Career Reboot: A Music Director Gets an M.B.A. to Land a Job at Ford


Mitchell Owens was working as the music director for a number of Catholic churches near Milwaukee when he realized he just wouldn’t be able to earn a salary high enough to support his two toddler sons.

After getting a full scholarship to Michigan State University’s Eli Broad College of Business’s full-time M.B.A. program, he bet that the degree would help him shift into a new, higher-paying role in business. Mr. Owens moved with his family to East Lansing, Mich., got a part-time job at a local church, and took out about $40,000 in federal loans to help cover his living expenses.

It was a sharp turn from his original career dream: Mr. Owens, 35 years old and a Detroit native, had fallen in love with music at an early age. After participating in activities like his school’s choir and drama club, he decided to pursue it professionally.

Mitchell Owens played for two of his children, Christopher, left, and Matthew, center, at a church in Okemos, Mich., in 2019.



Photo:

Anne Owens

“I wanted to perform for a living,” he said. “I loved doing it, even starting in middle school when I started learning piano.”

He enrolled at Wayne State University in Detroit to study theater but switched to music after a year. To earn money on the side, Mr. Owens took an assistant music director position at a local Catholic church. “It was better than waiting tables,” he said.

After graduation, he gained a master’s degree in vocal performance from Chicago’s North Park University and another in theology from Marquette University in Milwaukee. While living in both places with his wife, Anne Owens, and his first two children, Mr. Owens continued to work as a music director at local churches.

Mr. Owens realized while working in Milwaukee in 2016 that despite all his academic credentials and experience as a music director, he was limited in how far he could progress in his career. He had also accumulated roughly $60,000 in student loans and had two sons to support.

“The two master’s degrees that I had, they weren’t really gonna help me advance much. I had sort of peaked professionally at the age of 27,” Mr. Owens said. “The other big thing was the schedule. For church musicians, your big times are weekends and holidays and several evenings a week. That was gonna be really hard on our family.”

He considered applying to law school, but instead settled on pursuing an M.B.A., which he figured would give him broad enough business knowledge to pursue a variety of careers. After getting a full scholarship, Mr. Owens enrolled in Michigan State’s two-year program in 2017.

“From a financial standpoint, it’s less that we wanted a huge income, more that we wanted to be a single-income household so that my wife had the flexibility if she wanted to work, she could, if she wanted to focus on her music and the kids, she could,” he said. Ms. Owens is a harpist.

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At Michigan State, Mr. Owens specialized in supply-chain management. When he started looking for jobs, he had a tough time finding employers willing to take a chance on a former church musician, he said.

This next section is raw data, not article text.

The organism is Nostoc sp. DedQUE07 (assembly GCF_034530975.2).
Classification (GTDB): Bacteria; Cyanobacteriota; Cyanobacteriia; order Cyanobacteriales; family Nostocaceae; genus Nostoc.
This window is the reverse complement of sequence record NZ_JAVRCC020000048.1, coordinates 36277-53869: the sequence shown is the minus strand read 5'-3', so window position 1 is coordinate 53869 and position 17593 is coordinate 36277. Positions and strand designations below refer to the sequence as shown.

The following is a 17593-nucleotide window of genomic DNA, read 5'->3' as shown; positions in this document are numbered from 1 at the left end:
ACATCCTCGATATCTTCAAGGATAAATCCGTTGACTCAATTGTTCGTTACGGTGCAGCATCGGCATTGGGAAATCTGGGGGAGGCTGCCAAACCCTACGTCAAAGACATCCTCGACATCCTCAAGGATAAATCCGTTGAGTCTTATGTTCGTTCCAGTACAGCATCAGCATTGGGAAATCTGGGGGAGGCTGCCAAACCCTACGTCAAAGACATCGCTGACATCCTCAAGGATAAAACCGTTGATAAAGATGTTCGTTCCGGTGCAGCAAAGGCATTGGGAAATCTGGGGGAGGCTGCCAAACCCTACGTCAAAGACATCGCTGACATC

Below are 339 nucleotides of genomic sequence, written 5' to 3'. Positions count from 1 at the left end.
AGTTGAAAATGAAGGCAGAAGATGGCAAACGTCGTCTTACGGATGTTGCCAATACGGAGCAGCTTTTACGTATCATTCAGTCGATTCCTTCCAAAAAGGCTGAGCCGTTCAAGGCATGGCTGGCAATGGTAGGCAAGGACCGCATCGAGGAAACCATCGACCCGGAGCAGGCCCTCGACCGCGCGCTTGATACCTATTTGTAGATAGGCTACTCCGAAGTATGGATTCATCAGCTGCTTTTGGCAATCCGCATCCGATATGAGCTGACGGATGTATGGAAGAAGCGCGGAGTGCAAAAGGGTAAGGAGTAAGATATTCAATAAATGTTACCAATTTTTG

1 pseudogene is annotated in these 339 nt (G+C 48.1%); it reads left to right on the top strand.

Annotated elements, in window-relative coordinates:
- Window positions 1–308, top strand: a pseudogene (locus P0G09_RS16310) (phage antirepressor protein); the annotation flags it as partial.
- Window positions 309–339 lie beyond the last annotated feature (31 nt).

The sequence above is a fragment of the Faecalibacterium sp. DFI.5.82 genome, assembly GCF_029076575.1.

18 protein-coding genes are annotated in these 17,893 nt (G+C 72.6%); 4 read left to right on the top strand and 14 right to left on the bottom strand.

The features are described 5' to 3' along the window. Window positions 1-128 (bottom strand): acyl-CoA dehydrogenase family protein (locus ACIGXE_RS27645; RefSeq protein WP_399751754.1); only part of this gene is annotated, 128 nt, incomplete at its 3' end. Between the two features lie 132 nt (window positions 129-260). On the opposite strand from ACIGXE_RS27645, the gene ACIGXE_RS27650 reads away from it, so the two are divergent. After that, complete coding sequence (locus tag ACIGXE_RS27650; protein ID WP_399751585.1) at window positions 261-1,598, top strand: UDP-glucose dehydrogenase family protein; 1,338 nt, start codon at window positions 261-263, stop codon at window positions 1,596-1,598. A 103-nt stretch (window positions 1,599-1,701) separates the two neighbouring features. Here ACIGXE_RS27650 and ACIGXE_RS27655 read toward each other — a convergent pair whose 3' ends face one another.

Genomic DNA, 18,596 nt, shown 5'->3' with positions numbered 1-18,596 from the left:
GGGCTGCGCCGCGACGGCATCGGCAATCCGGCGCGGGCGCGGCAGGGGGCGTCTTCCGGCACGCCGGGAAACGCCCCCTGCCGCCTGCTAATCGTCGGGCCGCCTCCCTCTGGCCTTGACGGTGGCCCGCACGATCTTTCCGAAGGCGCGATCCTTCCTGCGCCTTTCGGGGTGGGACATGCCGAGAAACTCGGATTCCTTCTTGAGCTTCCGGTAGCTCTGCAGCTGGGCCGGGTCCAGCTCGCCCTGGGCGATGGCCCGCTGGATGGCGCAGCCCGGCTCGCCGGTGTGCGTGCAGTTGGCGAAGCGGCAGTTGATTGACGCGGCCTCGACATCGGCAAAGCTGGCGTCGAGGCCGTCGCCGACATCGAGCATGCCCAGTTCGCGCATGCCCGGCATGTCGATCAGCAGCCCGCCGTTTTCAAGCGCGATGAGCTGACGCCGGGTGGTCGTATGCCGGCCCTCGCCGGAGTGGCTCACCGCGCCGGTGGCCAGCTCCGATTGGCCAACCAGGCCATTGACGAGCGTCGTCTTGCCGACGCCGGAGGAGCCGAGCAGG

“It was really difficult getting companies to take me seriously. They couldn’t really look past my nontraditional background,” he said. “Full-time M.B.A. programs are designed for career switchers. But I was a career switcher in all caps.”

He only had two interviews for internships during the first year of his M.B.A. but landed a summer position at

Ford Motor Co.

After graduating in 2019, he was recruited for Ford’s program that provides a variety of rotational job assignments for college graduates during their first years with the company. These opportunities are in multiple-skill teams that range from IT, human resources and finance. He currently works as a purchasing strategy analyst.

Mitchell Owens and Anne Owens with their children, from left, Matthew, 6, Naomi, 1, Christopher, 4, and Patrick, one month.



Photo:

Nick Hagen for The Wall Street Journal

Mr. Owens, now a father of four, enjoys the opportunity to rotate positions at Ford and his new career in business but still finds time to do some part-time work in music.

“Things are coming together. There’s much more of an opportunity for career advancement since I made the shift,” he said. “My old degree, that opportunity just wasn’t there.”

Career Update

Name: Mitchell Owens

Age: 35

Location: Allen Park, Mich.

Education: Bachelor of music, voice performance at Wayne State University; Master’s degree in music at North Park University; Master’s degree in theology at Marquette University; Master of Business Administration at Michigan State University

Former job: Director of music

Aha moment: Realization his salary wasn’t going to be what he wanted it to be to support his family.

The most important piece of advice for changing careers: “Figure out what your goal is. What is the north star that’s guiding you? For me, it was family.”

What would you do differently: “Everything that I have encountered in my life and all the decisions I’ve made, even the bad ones, have led me to where I am. In that sense, I wouldn’t change a thing because things have worked out. God has guided my life.”

Write to Patrick Thomas at Patrick.Thomas@wsj.com

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